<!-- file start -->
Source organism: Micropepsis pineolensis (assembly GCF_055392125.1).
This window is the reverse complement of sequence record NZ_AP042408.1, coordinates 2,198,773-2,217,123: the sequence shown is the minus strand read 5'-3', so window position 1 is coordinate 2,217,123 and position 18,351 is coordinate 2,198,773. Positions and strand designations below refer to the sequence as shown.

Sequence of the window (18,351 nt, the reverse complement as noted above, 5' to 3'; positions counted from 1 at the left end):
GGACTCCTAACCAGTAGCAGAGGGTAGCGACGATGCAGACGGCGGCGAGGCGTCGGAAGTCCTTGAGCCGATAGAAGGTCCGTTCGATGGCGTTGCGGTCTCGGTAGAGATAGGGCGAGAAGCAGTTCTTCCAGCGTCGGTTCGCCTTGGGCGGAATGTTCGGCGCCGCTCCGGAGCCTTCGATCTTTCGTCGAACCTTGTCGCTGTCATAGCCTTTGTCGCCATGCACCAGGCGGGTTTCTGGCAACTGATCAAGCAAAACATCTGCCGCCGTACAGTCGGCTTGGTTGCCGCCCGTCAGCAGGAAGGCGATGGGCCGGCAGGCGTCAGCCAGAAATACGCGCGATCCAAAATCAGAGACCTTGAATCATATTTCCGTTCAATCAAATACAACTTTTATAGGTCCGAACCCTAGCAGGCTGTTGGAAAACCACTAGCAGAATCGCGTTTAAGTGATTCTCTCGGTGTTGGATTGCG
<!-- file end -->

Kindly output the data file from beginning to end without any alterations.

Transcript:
Source organism: Micropepsis pineolensis (assembly GCF_055392125.1).
This window is the reverse complement of sequence record NZ_AP042408.1, coordinates 2,198,773-2,217,123: the sequence shown is the minus strand read 5'-3', so window position 1 is coordinate 2,217,123 and position 18,351 is coordinate 2,198,773. Positions and strand designations below refer to the sequence as shown.

Sequence of the window (18,351 nt, the reverse complement as noted above, 5' to 3'; positions counted from 1 at the left end):
GGACTCCTAACCAGTAGCAGAGGGTAGCGACGATGCAGACGGCGGCGAGGCGTCGGAAGTCCTTGAGCCGATAGAAGGTCCGTTCGATGGCGTTGCGGTCTCGGTAGAGATAGGGCGAGAAGCAGTTCTTCCAGCGTCGGTTCGCCTTGGGCGGAATGTTCGGCGCCGCTCCGGAGCCTTCGATCTTTCGTCGAACCTTGTCGCTGTCATAGCCTTTGTCGCCATGCACCAGGCGGGTTTCTGGCAACTGATCAAGCAAAACATCTGCCGCCGTACAGTCGGCTTGGTTGCCGCCCGTCAGCAGGAAGGCGATGGGCCGGCAGGCGTCAGCCAGAAATACGCGCGATCCAAAATCAGAGACCTTGAATCATATTTCCGTTCAATCAAATACAACTTTTATAGGTCCGAACCCTAGCAGGCTGTTGGAAAACCACTAGCAGAATCGCGTTTAAGTGATTCTCTCGGTGTTGGATTGCG